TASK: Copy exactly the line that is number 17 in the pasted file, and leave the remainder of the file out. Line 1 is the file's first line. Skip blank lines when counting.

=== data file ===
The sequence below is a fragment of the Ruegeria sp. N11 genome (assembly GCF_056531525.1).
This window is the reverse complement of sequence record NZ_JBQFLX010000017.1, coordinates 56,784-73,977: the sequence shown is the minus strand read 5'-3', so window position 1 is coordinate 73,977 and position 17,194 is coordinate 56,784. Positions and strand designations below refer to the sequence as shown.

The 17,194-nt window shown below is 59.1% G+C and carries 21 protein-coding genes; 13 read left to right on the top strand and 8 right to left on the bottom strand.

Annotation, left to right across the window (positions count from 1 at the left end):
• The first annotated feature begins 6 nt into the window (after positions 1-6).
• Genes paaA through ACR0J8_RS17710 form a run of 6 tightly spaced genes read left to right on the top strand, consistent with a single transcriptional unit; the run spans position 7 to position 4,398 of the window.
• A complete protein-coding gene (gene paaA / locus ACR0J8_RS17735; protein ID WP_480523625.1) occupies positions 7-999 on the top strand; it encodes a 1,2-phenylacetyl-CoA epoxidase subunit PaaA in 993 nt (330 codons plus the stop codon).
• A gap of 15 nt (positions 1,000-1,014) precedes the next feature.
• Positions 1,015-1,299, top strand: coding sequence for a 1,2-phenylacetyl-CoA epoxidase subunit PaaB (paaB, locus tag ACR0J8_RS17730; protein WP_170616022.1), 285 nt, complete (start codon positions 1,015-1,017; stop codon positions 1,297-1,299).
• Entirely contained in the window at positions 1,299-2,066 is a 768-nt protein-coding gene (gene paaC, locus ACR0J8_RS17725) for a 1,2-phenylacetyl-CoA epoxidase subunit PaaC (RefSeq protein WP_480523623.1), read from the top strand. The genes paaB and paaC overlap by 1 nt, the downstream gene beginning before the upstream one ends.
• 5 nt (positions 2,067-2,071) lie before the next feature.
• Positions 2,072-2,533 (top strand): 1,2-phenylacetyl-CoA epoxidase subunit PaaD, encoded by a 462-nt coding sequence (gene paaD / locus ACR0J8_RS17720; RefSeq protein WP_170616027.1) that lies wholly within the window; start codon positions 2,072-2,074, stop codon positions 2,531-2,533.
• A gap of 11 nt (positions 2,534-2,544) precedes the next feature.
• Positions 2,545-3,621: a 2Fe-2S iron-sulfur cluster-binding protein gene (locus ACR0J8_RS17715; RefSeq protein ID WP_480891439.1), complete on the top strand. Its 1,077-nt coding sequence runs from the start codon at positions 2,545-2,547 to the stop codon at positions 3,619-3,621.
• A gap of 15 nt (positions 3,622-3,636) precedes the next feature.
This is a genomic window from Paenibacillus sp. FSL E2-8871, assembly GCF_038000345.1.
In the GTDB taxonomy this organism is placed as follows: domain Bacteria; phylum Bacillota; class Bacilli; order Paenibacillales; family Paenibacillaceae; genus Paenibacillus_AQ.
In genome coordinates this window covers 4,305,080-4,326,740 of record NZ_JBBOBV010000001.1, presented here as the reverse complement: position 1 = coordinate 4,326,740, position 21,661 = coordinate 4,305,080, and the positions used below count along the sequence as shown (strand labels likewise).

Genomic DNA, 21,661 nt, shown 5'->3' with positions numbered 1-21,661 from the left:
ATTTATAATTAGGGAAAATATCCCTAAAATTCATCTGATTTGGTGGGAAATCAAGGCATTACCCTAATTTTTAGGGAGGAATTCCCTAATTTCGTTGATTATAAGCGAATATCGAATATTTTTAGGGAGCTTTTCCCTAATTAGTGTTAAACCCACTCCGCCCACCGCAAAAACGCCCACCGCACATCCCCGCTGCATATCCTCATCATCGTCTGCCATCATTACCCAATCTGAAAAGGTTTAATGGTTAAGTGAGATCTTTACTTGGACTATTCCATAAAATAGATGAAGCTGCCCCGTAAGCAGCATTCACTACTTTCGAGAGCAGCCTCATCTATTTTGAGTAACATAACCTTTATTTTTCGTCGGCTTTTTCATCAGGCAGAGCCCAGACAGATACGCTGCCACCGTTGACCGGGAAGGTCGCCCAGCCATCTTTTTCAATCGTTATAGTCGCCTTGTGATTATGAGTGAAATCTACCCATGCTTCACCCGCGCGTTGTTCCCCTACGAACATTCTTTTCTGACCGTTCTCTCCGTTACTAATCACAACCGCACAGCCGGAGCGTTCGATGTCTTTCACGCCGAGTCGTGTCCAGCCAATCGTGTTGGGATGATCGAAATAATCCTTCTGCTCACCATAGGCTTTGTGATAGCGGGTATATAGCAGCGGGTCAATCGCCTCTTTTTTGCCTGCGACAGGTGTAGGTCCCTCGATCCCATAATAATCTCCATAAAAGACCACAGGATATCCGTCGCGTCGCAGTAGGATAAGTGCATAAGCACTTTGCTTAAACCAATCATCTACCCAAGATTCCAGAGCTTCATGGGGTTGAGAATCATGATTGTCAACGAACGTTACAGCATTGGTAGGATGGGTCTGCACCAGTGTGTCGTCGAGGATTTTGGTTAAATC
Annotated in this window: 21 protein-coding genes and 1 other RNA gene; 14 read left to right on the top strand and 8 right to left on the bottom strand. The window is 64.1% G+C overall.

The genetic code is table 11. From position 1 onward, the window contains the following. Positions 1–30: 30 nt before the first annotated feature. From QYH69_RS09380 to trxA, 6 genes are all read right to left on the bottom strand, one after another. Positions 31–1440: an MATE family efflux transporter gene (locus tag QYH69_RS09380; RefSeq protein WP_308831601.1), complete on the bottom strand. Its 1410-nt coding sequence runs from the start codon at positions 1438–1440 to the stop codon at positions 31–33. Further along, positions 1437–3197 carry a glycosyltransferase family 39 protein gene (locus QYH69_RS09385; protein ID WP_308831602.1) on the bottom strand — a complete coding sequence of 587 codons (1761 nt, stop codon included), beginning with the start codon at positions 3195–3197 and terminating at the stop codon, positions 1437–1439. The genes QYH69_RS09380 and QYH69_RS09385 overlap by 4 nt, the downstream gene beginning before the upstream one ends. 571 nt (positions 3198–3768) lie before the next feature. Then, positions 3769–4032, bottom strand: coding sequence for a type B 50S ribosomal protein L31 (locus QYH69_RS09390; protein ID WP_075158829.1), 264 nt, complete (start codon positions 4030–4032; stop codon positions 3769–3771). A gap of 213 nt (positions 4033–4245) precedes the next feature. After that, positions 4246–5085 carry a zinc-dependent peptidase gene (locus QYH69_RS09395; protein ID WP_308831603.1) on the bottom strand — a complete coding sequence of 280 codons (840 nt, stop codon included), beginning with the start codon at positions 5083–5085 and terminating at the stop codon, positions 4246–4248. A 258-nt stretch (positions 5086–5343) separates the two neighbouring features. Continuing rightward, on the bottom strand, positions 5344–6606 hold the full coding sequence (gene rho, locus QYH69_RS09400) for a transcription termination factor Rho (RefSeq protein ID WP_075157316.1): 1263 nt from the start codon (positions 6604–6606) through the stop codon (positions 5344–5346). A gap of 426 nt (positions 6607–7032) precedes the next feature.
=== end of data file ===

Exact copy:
In the GTDB taxonomy this organism is placed as follows: domain Bacteria; phylum Bacillota; class Bacilli; order Paenibacillales; family Paenibacillaceae; genus Paenibacillus_AQ.